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ASTRON and IBM to explore origins of the universe

April 2, 2012

ska_dishes

IBM and ASTRON, the Netherlands Institute for Radio Astronomy, have announced an initial 32.9 million EURO, five-year collaboration to research extremely fast, but low-power exascale computer systems for the international Square Kilometre Array (SKA).

The SKA is an international consortium to build the world’s largest and most sensitive radio telescope. Scientists estimate that the processing power required to operate the telescope will be equal to several… read more

Happy or sad? You might not see that ad, if Microsoft Kinect can figure out your mood

June 15, 2012

EmotionalAds21

Microsoft has applied for a patent for  targeting ads to users based on their emotional state, using a Kinect type device, GeekWire reports.

Do you look happy? You’ll see ads for vacation packages and consumer electronics, but not weight-loss programs or self-help products. Do you look sad? You won’t see that over-the-top animated ad for children’s birthday parties at the local bowling alley. Feeling frustrated? It’s PC support ads for… read more

Hijacking the bacterial ‘communication system’ to tell cancer cells to stop spreading — or even die

October 3, 2014

Cancer cells on the left are pre-molecule treatment. The cells on the right are after the treatment and are dead.

A molecule used as a bacteria communication system can be hijacked and used to prevent cancer cells from spreading — or even to die on command, University of Missouri researchers have discovered.

“During an infection, bacteria release molecules which allow them to ‘talk’ to each other,” explained Senthil Kumar, an assistant research professor and assistant director of the Comparative Oncology and Epigenetics Laboratory at the MU College of Veterinaryread more

A ‘Google’ for chemistry invents best path to new compounds in seconds

Giant network links all known compounds and reactions
August 24, 2012

rewiring_chemistry

Northwestern University scientists have connected 250 years of organic chemical knowledge into one giant computer network called Chematica — a chemical “Google” on steroids.

A decade in the making, the software optimizes syntheses of drug molecules and other important compounds, combines long (and expensive) syntheses of compounds into shorter and more economical routes, and identifies suspicious chemical recipes that could lead to chemical weapons.

The… read more

How to use Amazon Cloud supercomputers to view molecules in remarkable detail

Cloud computing code speeds processing of data-intensive microscopy data
February 5, 2013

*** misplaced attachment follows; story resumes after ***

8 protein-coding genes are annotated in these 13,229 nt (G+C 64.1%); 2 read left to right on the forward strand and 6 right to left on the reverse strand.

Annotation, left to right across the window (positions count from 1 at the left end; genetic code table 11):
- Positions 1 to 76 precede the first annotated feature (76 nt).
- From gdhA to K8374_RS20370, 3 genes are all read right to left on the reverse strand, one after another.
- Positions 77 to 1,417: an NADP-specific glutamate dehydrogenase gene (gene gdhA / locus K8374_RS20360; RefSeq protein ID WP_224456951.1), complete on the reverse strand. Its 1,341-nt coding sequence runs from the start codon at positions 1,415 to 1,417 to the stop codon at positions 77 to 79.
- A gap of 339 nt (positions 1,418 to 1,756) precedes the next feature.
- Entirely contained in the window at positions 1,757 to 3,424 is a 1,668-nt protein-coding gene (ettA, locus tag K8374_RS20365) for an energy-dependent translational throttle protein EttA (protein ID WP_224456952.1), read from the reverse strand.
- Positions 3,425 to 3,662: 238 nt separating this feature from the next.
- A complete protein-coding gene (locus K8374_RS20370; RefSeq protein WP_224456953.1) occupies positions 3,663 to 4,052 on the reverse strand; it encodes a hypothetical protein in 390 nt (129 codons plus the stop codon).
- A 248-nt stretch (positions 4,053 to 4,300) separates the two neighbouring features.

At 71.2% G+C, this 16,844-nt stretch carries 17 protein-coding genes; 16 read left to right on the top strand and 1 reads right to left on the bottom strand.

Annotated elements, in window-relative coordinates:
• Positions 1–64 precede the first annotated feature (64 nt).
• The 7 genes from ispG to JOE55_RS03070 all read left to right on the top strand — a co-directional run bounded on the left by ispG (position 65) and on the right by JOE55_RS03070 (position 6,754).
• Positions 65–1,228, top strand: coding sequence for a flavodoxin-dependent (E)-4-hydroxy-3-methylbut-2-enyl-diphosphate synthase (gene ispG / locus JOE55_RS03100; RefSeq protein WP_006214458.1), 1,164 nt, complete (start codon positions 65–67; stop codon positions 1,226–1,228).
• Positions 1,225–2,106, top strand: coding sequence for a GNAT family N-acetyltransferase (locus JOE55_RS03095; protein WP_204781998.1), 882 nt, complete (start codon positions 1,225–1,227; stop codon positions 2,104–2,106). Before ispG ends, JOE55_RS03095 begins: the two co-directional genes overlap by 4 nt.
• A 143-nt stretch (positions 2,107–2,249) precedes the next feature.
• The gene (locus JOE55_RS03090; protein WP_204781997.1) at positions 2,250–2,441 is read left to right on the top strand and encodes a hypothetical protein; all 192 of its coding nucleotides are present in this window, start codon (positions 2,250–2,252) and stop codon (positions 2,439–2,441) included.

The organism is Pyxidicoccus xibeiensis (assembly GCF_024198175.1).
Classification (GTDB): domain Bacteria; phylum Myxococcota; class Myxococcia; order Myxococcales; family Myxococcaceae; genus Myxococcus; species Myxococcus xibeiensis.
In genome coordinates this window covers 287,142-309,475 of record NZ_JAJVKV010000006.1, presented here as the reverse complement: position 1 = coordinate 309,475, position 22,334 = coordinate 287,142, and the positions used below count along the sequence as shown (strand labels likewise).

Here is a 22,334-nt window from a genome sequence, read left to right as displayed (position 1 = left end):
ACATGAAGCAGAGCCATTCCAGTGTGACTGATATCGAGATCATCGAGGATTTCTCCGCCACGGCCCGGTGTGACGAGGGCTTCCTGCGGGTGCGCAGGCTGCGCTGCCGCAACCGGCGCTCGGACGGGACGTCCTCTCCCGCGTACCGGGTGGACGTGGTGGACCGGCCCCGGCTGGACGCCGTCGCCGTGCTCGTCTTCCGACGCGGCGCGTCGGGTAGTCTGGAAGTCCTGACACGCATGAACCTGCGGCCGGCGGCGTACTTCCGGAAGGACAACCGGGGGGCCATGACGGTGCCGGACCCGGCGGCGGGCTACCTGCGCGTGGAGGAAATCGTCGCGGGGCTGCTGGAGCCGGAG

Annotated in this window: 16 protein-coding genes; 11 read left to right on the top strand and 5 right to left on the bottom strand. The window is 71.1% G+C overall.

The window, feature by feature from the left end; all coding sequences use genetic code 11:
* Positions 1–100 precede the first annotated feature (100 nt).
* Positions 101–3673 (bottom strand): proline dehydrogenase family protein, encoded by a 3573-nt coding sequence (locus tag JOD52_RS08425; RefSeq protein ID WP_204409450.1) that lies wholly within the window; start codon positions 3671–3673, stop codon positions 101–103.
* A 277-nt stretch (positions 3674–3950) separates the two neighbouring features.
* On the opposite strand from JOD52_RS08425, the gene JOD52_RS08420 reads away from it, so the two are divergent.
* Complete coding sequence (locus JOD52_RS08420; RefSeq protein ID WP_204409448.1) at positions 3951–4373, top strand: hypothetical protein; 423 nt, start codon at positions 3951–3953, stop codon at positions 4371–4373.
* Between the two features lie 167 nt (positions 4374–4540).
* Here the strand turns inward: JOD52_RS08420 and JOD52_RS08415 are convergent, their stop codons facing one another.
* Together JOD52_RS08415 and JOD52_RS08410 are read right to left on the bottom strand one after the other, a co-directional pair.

Salk Institute for Biological Studies researchers have shared a how-to secret for biologists: code for Amazon Cloud that significantly reduces the time necessary to process data-intensive microscopic images.

The method promises to speed research into the underlying causes of disease by making single-molecule microscopy of practical use for more laboratories.

“This is an extremely cost-effective way for labs to process super-resolution images,” says … read more

Antifreeze, cheap materials may lead to low-cost solar energy

July 5, 2013

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Engineers at Oregon State University have determined that ethylene glycol, commonly used in antifreeze products, may be the key to making solar cells that cost less and avoid toxic compounds.

Ethylene glycol functions well in a “continuous flow” reactor — an approach to making thin-film solar cells that is easily scaled up for mass production at industrial levels, they note.

The research, published in Materialread more

Craig Venter imagines a world with printable life forms

October 18, 2012

organovobioprinter

Craig Venter imagines a future where you can download software, print a vaccine, inject it, and presto! Contagion averted.

“It’s a 3-D printer for DNA, a 3-D printer for life,” Venter said at the inaugural Wired Health Conference in New York City, Wired Science reports.

The geneticist and his team of scientists are already testing out a version of his digital biological converter, or “teleporter.”… read more

Most of the harmful mutations in people arose in the past 5,000 to 10,000 years

European Americans have a larger proportion of potentially harmful variants than African Americans --- probably an artefact of their original migration out of Africa